Perhaps the hardest part, he said, is thinking about Fain's family. "He had kids," he said. "And now they don't have a father anymore."
Garey Fain's sister, Nancy Mabrey, says it wasn't until the morning after the shootings that she learned what her brother did. The news came in a phone call.
Mabrey, 58, of St. Charles, says she never suspected her brother was capable of murder, despite his struggles with alcohol and anger over Liza's decision to leave him and start a relationship with Klos.
"I don't blame her for divorcing him," she said. "She wasn't his slave anymore, and he wanted her to be. All the hate in his heart, he couldn't release it."
Mabrey picked up Sam and Sarah the day after the shootings. They have lived with her and her husband since.
She and her husband are the children's licensed foster parents and are looking to find them a permanent home in the next few months. They aren't seeking custody because they don't think they can devote the necessary time and energy as they approach retirement age, but they plan to remain part of the children's lives.
"It's tough," she said. "I love them so much, and we're trying to find a place for them. We just feel like we're way too old to do this long-term."
The strategy for now is to keep Sarah and Sam busy to distract them from painful memories. A month after the shootings, Sarah and Sam started taking tae kwon do lessons from Mabrey's husband, a martial arts instructor. The family also takes frequent weekend road trips to a summer house at the Lake of the Ozarks to go swimming and boating.
Sarah and Sam don't say much about what they witnessed in February, but they see therapists regularly, Mabrey said. Sarah recently returned from a five-day grieving camp in Dittmer for teens coping with the death of loved ones.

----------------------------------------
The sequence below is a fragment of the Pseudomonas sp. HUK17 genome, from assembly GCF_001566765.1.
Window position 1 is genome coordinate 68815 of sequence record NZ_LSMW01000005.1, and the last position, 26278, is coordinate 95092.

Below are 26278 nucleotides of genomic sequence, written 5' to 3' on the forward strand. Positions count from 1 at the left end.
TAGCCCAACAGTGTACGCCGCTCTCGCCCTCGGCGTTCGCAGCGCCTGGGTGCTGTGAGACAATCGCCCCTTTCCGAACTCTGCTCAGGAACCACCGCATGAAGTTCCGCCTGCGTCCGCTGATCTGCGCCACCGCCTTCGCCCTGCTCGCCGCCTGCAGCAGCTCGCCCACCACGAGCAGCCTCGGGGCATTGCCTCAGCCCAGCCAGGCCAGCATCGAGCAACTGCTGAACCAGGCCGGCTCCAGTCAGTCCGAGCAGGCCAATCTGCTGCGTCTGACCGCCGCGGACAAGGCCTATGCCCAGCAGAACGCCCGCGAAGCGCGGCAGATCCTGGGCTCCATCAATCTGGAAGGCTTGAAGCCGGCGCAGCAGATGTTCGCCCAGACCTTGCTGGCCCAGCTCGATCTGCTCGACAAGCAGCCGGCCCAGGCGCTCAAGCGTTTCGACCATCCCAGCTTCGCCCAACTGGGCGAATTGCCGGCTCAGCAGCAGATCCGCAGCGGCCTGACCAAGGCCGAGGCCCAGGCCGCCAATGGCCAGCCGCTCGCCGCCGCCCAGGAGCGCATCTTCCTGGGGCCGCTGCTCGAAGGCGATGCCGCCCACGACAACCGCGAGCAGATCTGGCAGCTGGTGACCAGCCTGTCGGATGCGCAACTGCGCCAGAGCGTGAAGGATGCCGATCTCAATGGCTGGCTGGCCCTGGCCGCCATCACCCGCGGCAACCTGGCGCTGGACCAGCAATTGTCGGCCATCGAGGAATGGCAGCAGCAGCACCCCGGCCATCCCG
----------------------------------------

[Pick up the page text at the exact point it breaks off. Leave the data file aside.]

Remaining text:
Mabrey says she has forgiven her brother, but it hasn't been easy for Sarah and Sam to let go of their anger.
"I tell them to hate the act and not hate their father because he was mentally ill," she said. "If you allow this to fester, then he wins. Don't let him win."
On Father's Day, Mabrey took the kids to visit their father's grave in St. Louis County and asked if they had anything to say to him. Not yet, they told her.
"One of these days, maybe they'll forgive him," she said. "Maybe. I hope."
'HOW TO LIVE AGAIN'
Five months after the shootings, Klos is back at home in Troy, Mo., with his mother, stepfather and siblings, who have helped watched Chloe throughout his recovery. Klos spent nearly four weeks in the hospital and had four surgeries to patch bullet wounds to his abdomen, repair nerve damage in his hands and arms and remove a bullet from his shoulder.
His parents help with Chloe as he juggles classes at St. Charles Community College, tutoring math students and attending twice-weekly physical therapy. He says he is regaining strength in his back, arms and hands, but he avoids lifting heavy objects or holding Chloe for long. Nerve damage in his left arm still makes clenching a fist a challenge.
"I'm still learning how to live again," he said. "I couldn't even dress or feed myself at first. Physically, I've come a long way."
Reminders of what Klos lost are around and inside him. A bullet is still lodged in his back. A plastic container on the fireplace mantel holds the bullet doctors removed from his shoulder. Next to that, above a pile of Chloe's toys, sits a framed photograph the last one taken of Klos and Liza together.
Sometimes, before Klos goes to sleep, he calls her cellphone number just to hear her voice on the voicemail greeting.
Klos says his Baptist faith has played a significant role in his recovery, and he draws comparisons between his life and the story of Job in the Bible. "If I didn't have faith, I would be a wreck," he said. "I think maybe this happened because God wanted to use me as an example and show me what faith can do."
For now, he's simply focused on Chloe.
"I don't know what the future entails or how the story ends," he said. "This was a sad event and it has changed things, but I just can't use it as an excuse as to why I can't be there for my daughter."
Chloe doesn't yet have the words to ask what happened, but her father has already thought about some of the answers.
"She knows Mommy is gone," he said. "I'll make sure to tell her, 'Mommy went to heaven, and she loves you.'"